The mean (standard deviation (SD)) score for EE was 3.5 (1.2, median 3.6), with a minimum average score of 0.2 and a maximum average of 6.0. The mean (SD) score for DP was 2.7 (1.1, median 2.7), with a minimum average score of 0.2 and a maximum average of 4.8. The mean (SD) score for PA was 4.1 (1.1, median 4.1), with a minimum average of 0.3 and a maximum average of 6.0.

The distribution of respondents in terms of the MBI classification of burnout (Table 1) is shown in Table 3. According to the definition, with a high score in the EE or DP category, 84% of the registrars had burnout. Many of these registrars had scores indicating burnout in more than one of the categories: 41% (n=58) had high-risk scores in all categories, 23% (n=39) had high scores in both EE and DP, and 32% (n=46) had a high score in only EE or DP.

 

 

The opposite of burnout is engagement (i.e. low scores for EE and DP and a high score for PA). None of the participants had scores indicating engagement over all categories. The closest to engagement were 10 participants (6%) who scored in the low range of burnout for PA in combination with low to moderate EE and DP.

The relationships between burnout and sociodemographics were analysed. The distribution of dimension scores across age, gender, discipline, programme year and postgraduate (PG) experience is shown in Table 4. There was no significant association between age, gender, discipline, year in the programme or PG experience and any of the three MBI dimensions. The p-values for the between-group differences are also shown in Table 4.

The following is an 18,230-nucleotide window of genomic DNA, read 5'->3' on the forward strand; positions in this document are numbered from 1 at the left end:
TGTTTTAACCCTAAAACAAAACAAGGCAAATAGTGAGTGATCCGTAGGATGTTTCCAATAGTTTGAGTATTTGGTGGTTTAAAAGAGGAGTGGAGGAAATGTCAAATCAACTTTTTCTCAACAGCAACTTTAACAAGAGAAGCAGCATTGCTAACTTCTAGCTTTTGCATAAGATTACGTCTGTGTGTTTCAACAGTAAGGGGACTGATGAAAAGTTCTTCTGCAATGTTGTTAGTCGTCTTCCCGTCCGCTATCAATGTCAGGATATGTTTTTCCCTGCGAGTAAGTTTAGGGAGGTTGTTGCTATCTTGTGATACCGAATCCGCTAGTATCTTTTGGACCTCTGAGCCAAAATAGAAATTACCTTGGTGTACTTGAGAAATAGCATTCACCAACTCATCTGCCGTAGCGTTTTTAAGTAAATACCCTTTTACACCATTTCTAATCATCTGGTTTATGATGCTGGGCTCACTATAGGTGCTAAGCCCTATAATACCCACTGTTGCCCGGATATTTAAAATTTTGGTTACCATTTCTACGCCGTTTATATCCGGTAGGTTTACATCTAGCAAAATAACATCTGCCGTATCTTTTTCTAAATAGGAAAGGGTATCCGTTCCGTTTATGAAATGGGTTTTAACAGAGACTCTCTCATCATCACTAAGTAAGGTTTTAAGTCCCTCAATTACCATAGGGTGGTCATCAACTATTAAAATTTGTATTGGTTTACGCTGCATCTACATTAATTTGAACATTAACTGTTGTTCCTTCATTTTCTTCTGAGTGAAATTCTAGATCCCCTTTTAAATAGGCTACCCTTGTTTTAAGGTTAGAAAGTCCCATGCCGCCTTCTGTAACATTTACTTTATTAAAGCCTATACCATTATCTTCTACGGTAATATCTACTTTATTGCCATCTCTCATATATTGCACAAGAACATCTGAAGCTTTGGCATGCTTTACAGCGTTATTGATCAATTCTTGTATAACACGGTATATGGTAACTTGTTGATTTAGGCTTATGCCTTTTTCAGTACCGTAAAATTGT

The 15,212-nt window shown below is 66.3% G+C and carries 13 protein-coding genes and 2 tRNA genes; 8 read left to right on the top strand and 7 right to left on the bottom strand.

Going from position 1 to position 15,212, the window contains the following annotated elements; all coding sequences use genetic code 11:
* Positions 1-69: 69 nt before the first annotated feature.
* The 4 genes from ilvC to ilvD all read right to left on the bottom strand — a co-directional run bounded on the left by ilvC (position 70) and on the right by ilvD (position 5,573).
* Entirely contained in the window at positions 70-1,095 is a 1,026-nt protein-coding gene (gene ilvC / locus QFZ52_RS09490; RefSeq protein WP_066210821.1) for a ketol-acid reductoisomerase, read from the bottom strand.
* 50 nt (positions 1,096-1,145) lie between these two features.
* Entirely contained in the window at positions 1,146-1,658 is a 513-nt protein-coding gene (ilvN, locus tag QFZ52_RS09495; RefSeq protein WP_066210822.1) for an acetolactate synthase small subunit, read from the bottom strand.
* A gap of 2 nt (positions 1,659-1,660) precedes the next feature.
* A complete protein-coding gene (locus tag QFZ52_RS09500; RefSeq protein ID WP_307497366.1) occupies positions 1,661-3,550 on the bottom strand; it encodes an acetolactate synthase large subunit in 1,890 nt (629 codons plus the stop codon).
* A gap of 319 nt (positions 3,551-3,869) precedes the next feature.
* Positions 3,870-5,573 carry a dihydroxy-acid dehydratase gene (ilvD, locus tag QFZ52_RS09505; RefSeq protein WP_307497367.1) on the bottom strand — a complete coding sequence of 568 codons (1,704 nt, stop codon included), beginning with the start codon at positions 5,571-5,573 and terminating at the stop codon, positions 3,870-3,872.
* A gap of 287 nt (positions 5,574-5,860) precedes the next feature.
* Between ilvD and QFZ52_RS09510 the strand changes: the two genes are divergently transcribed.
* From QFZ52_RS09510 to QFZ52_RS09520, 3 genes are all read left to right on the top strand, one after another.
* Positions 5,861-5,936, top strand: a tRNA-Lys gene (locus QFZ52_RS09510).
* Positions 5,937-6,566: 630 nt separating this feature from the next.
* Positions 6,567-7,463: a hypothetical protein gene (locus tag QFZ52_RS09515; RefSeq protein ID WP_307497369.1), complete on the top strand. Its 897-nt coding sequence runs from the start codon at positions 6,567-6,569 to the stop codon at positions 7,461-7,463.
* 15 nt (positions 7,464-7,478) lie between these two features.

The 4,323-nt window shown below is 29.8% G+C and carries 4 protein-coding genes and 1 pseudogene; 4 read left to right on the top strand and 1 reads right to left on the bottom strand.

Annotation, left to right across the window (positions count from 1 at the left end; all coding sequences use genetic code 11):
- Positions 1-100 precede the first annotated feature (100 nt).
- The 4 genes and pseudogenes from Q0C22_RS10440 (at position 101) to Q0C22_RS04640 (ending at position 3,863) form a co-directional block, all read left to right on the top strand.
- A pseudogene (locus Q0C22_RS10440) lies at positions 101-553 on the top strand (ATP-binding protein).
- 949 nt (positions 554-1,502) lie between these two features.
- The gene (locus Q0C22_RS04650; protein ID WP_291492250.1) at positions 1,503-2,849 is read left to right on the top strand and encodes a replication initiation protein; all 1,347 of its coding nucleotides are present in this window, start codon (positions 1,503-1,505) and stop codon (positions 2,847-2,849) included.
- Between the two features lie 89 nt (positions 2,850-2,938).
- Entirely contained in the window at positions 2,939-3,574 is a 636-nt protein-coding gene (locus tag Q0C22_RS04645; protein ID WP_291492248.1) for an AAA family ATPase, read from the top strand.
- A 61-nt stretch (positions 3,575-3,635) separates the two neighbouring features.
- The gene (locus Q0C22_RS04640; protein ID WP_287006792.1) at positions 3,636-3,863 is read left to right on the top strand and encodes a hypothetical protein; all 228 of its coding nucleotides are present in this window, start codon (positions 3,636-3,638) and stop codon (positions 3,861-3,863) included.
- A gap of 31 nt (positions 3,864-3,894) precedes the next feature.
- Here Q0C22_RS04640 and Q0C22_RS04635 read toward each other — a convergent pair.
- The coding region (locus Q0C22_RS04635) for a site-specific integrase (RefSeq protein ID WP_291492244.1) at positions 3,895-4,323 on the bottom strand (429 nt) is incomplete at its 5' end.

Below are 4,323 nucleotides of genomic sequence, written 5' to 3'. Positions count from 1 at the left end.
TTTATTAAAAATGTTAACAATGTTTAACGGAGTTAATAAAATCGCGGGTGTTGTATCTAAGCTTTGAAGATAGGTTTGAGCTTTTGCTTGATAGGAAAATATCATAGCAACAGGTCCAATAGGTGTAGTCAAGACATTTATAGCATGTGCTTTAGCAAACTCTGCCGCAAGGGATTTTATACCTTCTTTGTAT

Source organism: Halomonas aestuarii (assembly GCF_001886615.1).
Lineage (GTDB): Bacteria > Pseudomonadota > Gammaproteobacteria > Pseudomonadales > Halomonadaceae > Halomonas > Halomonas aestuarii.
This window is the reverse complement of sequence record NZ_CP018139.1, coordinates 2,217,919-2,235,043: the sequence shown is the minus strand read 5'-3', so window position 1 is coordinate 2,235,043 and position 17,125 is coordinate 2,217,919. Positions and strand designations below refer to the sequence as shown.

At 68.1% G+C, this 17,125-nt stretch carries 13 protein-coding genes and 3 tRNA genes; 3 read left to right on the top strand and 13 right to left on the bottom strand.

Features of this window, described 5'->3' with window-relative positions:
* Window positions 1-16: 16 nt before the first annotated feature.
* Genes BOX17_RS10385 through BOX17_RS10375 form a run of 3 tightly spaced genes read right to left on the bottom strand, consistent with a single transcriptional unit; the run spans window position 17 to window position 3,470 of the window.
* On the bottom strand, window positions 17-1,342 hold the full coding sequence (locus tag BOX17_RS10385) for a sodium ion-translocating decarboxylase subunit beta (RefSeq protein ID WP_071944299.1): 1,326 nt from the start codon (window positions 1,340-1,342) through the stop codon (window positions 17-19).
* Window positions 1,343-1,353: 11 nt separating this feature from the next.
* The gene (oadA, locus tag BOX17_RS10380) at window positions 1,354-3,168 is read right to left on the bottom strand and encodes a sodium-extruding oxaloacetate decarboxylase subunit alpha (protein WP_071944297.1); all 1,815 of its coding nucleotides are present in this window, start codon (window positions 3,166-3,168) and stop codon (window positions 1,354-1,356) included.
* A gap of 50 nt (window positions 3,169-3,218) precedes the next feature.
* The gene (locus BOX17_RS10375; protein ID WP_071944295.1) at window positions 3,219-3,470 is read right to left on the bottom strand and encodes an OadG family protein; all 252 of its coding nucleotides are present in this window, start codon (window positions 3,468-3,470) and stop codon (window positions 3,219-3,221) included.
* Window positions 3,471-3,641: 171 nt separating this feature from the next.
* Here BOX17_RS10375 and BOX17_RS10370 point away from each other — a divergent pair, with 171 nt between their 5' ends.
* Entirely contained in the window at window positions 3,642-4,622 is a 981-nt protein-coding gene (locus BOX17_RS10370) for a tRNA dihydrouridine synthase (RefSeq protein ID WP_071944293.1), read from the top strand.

Discussion

Overall, a concerningly high burnout level of 84% was found. This is higher than rates in other studies. A 2012 survey of 1 701 registrars in the USA found a burnout level of 60.3%.[2] In Lebanon, a developing country, 155 medical registrars had a burnout level of 80%.[18] This figure may be a slight overestimate, however, as the authors' definition of burnout was less stringent than ours and defined the risk as high if a score in any category was high. '18] Locally, similar and higher levels of burnout were found in smaller samples in departments of Emergency Medicine and Obstetrics and Gynaecology.!14,16' High levels of burnout among registrars were also found in Free State Province, but because of different cut-off points per category, the results cannot be compared with ours.'12- Demographically, studies in the Western Cape have shown that burnout levels were similar in rural and urban areas.[11,13]